The Red Sox began 2014 with one of their best and deepest bullpens (at least on paper) in recent memory. During the offseason, Ben Cherington added reliable veteran Burke Badenhop and 2013 Cardinals closer Edward Mujica to a crop of relievers that already had Koji Uehara, Junichi Tazawa, and Craig Breslow returning after strong campaigns in the season prior.
Given Uehara’s present stature across Red Sox nation, Tazawa’s dependability, and the big role Mujica is expected to play, one could be forgiven for forgetting another Boston reliever who has returned to the bullpen for another season with the Red Sox.
Andrew Miller might not be the most prominent Red Sox player in the eyes of fans, but that doesn’t diminish his importance to the Boston bullpen this season. After Miller tore a ligament in his foot during a game against the Angels last July, missing the rest of the season, it became easy to forget just how well the lanky left-hander had settled into his role as a reliever.
Miller has had a tumultuous career after falling from uber-hyped prospect status as a member of the Tigers and Marlins (he was a main piece in the deal that saw Miguel Cabrera move to Detroit in 2008). Like many tall starters, Miller struggled to repeat his delivery and find a consistent arm slot, a recurring problem that prevented him from fulfilling his lofty potential, and one that still crops up in his role as a reliever.
The Red Sox took a flyer on Miller in 2011 with an eye toward resurrecting the former first round pick’s career. A 5.7 BB/9 in 12 starts during the 2011 campaign, in which Boston was desperate to find another reliable starter, saw that experiment fail, so the Red Sox decided to try Miller in the bullpen where his stuff could play up and his control problems would, hopefully, not be so impactful.
In 2012, that decision proved wise, as Miller made 53 appearances out of the Red Sox bullpen, finishing with a 3.35 ERA, a 3.17 FIP, and an impressive 30.2% strikeout rate. Miller’s fastball velocity, moreover, rose from 93.1 mph in 2011 as a starter to 95.6 mph a year later in the bullpen, as the left-hander was able to max out his efforts over shorter outings. Even more importantly, Miller was now able to focus on throwing just two pitches—his fastball and slider—rather than trying to develop the third pitch necessary to succeed in the big leagues as a starting pitcher.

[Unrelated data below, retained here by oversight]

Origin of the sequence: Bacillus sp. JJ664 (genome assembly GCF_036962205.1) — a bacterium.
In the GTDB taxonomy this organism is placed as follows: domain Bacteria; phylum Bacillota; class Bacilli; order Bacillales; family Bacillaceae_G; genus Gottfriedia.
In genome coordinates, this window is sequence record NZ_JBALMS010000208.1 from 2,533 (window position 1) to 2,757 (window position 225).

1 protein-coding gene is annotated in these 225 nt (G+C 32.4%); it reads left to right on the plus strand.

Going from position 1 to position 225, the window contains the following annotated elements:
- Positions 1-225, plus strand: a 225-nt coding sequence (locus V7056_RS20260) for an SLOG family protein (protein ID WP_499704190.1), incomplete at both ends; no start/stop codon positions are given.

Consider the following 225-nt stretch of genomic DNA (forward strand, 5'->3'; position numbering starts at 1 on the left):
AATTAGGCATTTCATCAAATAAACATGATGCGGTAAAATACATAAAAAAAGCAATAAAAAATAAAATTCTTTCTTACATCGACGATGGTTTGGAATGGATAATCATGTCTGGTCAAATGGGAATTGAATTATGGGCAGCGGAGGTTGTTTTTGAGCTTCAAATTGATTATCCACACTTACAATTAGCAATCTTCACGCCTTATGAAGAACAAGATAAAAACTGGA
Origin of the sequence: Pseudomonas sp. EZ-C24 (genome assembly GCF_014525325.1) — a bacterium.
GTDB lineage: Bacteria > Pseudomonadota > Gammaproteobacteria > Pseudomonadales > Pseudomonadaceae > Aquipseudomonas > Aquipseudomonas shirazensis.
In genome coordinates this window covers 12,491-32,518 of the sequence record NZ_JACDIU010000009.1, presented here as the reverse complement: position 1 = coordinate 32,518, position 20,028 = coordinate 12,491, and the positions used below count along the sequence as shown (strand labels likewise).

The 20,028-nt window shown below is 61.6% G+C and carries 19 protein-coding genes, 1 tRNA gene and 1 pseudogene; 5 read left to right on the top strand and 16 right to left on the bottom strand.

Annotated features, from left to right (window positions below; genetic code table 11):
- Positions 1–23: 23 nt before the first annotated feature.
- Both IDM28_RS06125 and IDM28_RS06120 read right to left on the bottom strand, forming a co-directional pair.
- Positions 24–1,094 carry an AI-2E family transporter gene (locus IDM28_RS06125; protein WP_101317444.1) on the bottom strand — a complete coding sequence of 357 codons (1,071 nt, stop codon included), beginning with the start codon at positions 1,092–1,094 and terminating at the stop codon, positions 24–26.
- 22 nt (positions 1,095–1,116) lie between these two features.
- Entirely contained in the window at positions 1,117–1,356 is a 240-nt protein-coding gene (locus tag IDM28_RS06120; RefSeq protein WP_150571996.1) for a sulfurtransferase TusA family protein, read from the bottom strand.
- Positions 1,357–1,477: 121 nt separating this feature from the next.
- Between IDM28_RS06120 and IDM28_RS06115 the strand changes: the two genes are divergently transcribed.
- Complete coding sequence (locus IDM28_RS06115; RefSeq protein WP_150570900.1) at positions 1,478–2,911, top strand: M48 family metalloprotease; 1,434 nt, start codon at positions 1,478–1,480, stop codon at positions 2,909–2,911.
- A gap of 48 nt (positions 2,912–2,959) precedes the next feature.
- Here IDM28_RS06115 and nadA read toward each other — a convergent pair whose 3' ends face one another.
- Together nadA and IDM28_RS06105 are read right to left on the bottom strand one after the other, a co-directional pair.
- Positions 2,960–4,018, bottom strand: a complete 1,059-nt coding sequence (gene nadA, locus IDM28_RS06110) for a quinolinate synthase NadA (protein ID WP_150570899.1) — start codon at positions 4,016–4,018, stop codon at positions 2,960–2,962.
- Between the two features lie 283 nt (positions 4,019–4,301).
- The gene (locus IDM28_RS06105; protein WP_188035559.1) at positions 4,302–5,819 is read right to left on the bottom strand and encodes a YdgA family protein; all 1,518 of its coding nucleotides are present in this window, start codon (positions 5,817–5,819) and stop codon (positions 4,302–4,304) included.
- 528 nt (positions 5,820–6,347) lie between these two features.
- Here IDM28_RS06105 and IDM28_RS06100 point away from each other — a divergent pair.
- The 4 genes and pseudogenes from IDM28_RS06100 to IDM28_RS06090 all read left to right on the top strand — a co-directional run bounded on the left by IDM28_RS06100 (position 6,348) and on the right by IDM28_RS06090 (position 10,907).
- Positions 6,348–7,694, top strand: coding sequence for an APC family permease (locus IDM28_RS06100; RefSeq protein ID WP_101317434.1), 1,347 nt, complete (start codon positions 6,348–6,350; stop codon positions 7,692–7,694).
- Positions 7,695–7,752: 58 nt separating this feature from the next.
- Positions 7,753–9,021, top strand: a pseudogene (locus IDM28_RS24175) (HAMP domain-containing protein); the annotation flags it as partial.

That season, Miller threw his four-seam fastball 51.0% of the time and his slider on 40.1% of his offerings, according to Brooks Baseball, enabling him to simplify his approach and cut down on his walks just enough to see serious improvements as a reliever.
Miller’s newfound role led to an even better performance in 2013, with the 28-year-old making 37 appearances out of the Red Sox bullpen before suffering that season-ending injury in July. Last season, Miller posted a 2.64 ERA, a 3.05 FIP and an elite 35.6% strikeout rate in 30.2 innings. To put Miller’s performance into perspective, that strikeout rate would have ranked seventh-best among MLB relievers in 2013, ahead of pitchers like Trevor Rosenthal, Ernesto Frieri, and David Robertson.
So far in 2014, Miller is off to a solid start, though the Red Sox have not yet entrusted him in any high-leverage situations. The lefty has allowed two hits and an earned run over 3.1 innings pitched, striking out four and walking three. That the Red Sox would want to bring Miller along slowly makes sense given his return from a long-term injury and his slow start a year ago.
Over his first 15 appearances in 2013, for instance, Miller compiled a 5.40 ERA after allowing six earned runs in his first 10 innings pitched. Many at the time speculated that he could be nearing his final days in a Red Sox uniform if his performance didn’t improve. Miller would allow just three earned runs over his last 21 appearances, though, striking out 30 batters and walking nine, while holding opposing batters to a .585 OPS.
Even more encouraging was Miller’s performance against right-handed hitters, with the 6-foot-7 hurler proving to be much more than a situational lefty. Miller held righties to a .153/.319/.207 line in 2013, using his slider to great effect. He gave up just four hits to righties on the pitch—all singles—and picked up 16 strikeouts versus just one walk with the offering, per Brooks Baseball.
The zone chart below, which shows the swing rate of right-handed hitters on Miller’s slider, demonstrates how Miller was able to frequently get them to chase the pitch down and in, and often outside the strike zone.
Miller hasn’t played a prominent role in Boston’s bullpen yet this season, but considering his track record over the past two years, he still might prove to be an important reliever for the Red Sox. His slow start this year shouldn’t be too much cause for concern, especially when one remembers his rough first six weeks in 2013.
Ultimately, Miller’s abilities to rack up strikeouts and get both lefties and righties out will make him a valuable member of the Red Sox bullpen in 2014.